I am in school right now for visual art, and I find many visual artists being afraid of collaboration in some ways. It is something that’s a large part of my own practice, but there is definitely rewards and challenges that come along with such a path.
Yes, there are pros and cons. I think sometimes there are very personal ideas or gestures that you can only do alone. I acknowledge that every artist has pieces like that. On the other hand, I think when we label art as experimental, there is a process where you might not know the outcome. I am interested in that with collaboration. You know the people, but you don’t know what they will bring to the project. You trust them enough that the end result, through a series of filters will be something that you both agree upon.
I understand you are involved with many different ways of making and engaging with communities such as your involvement with Native American Composer Apprentice Project, being a part of various different bands, or even your independent collaborations with others like the one you will be performing here at SPACE. How do you maintain fluidity between these different parts of your practice?
For me, when I have all these different projects, it is important that each has their own identity. What keeps me involved with my various projects is the unique world view that each can hold. They do not need to correspond or contrast. They can live as independent. I think it can get messy when these things start to overlap or when I try to combine them or force a relation. That hasn’t been a need for me.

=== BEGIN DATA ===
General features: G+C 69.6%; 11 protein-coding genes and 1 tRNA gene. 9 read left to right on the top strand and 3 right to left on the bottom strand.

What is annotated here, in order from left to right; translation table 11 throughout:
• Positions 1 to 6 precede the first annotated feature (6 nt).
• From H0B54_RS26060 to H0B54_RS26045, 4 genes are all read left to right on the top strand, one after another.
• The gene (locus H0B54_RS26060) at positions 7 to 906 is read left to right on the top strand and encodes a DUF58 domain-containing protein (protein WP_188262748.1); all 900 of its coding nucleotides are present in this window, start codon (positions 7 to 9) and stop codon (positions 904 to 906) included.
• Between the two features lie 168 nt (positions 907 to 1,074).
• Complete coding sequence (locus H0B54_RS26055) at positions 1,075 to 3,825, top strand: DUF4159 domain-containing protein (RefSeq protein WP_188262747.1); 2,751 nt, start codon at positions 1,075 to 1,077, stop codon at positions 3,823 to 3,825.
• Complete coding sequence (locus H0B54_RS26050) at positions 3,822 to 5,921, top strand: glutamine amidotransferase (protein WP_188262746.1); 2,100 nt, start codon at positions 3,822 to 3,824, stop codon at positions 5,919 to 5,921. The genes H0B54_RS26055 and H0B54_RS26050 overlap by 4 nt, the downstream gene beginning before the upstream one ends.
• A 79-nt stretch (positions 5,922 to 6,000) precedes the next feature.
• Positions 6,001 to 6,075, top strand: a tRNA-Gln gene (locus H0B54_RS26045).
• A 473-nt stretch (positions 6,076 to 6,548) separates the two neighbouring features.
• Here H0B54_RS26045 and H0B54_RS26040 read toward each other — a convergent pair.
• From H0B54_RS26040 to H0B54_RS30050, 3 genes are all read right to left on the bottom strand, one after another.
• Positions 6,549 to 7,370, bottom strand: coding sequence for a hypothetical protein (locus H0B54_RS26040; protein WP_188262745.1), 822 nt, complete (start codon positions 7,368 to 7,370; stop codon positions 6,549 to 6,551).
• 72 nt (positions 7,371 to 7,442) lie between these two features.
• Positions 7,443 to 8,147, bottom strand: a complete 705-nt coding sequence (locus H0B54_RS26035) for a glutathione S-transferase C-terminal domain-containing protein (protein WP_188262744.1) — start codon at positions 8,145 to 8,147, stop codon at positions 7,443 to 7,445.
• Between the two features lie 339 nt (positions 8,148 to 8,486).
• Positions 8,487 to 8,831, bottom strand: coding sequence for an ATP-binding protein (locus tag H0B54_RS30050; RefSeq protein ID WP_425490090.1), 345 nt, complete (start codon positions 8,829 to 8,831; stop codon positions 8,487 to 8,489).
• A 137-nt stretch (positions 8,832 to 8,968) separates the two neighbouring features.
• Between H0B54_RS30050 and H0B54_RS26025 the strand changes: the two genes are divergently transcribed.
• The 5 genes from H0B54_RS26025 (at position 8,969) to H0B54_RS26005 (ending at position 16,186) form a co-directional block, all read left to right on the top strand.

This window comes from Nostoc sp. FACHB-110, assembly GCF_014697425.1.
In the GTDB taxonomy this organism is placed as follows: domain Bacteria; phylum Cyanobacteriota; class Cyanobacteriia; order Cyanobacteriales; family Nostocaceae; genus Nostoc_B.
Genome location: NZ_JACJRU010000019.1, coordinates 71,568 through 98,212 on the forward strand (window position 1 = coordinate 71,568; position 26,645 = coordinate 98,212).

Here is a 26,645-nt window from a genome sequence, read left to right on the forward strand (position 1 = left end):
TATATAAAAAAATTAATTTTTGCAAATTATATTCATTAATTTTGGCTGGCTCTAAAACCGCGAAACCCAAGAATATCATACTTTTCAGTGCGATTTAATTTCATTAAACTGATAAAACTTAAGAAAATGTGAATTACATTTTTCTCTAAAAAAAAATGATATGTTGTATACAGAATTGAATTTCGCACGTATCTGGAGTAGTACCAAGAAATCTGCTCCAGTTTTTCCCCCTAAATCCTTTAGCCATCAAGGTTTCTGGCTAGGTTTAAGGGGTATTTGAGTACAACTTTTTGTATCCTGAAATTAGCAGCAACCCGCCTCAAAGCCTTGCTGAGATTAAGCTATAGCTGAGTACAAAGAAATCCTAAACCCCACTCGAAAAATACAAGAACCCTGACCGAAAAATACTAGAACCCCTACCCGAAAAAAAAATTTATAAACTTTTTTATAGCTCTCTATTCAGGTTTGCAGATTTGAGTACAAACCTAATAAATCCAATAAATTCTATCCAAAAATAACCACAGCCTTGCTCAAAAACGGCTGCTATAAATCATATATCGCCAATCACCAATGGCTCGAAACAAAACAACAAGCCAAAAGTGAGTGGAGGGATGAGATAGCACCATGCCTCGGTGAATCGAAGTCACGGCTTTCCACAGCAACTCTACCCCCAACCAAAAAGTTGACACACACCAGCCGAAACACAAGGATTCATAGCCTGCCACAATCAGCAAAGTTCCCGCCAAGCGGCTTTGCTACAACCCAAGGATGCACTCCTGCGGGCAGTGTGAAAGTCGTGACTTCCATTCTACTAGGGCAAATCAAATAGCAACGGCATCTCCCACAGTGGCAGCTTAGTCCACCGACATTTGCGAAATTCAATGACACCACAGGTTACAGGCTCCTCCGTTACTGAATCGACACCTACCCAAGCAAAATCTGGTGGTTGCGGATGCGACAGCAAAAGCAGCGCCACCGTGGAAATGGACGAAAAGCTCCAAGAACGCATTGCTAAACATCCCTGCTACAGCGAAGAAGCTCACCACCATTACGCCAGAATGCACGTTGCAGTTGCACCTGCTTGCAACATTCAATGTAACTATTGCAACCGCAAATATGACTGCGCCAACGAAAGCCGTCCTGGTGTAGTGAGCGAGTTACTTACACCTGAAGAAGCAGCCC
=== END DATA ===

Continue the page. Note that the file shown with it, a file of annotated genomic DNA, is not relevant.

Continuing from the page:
With NACAP I fill a teaching role. I am teaching young people to compose, and I am mediating their compositions with the string quartet that is going to play their music. Other than that, I like to step back once they are done with the composition. I help them advance their skills in articulating what they want through music and language.
Do you find that it opens a door for kids in what they think is possible or even just providing access to musical equipment?
I hope so. They are given an opportunity that wouldn’t exist otherwise. A lot of these students don’t have music class in their high school. I am also there to remind them that they do not need to write in a genre of classical music. They are using European instruments, but the outcome can sound like anything. Occasionally I play my own music for them, and they ask if it is even music because it sounds horrible like a horror movie or weird. I think actually once they hear something like that they start to understand their own music can sound like anything. It’s allowing them that freedom and understanding that they can make something that is indecipherable or doesn’t have to mean anything. It’s just music.
Haven Douglas is in the process of receiving their BFA at Maine College of Art. They work in the mediums of photo, video, installation, drawing, and tattoo. They live and work in Portland, Maine.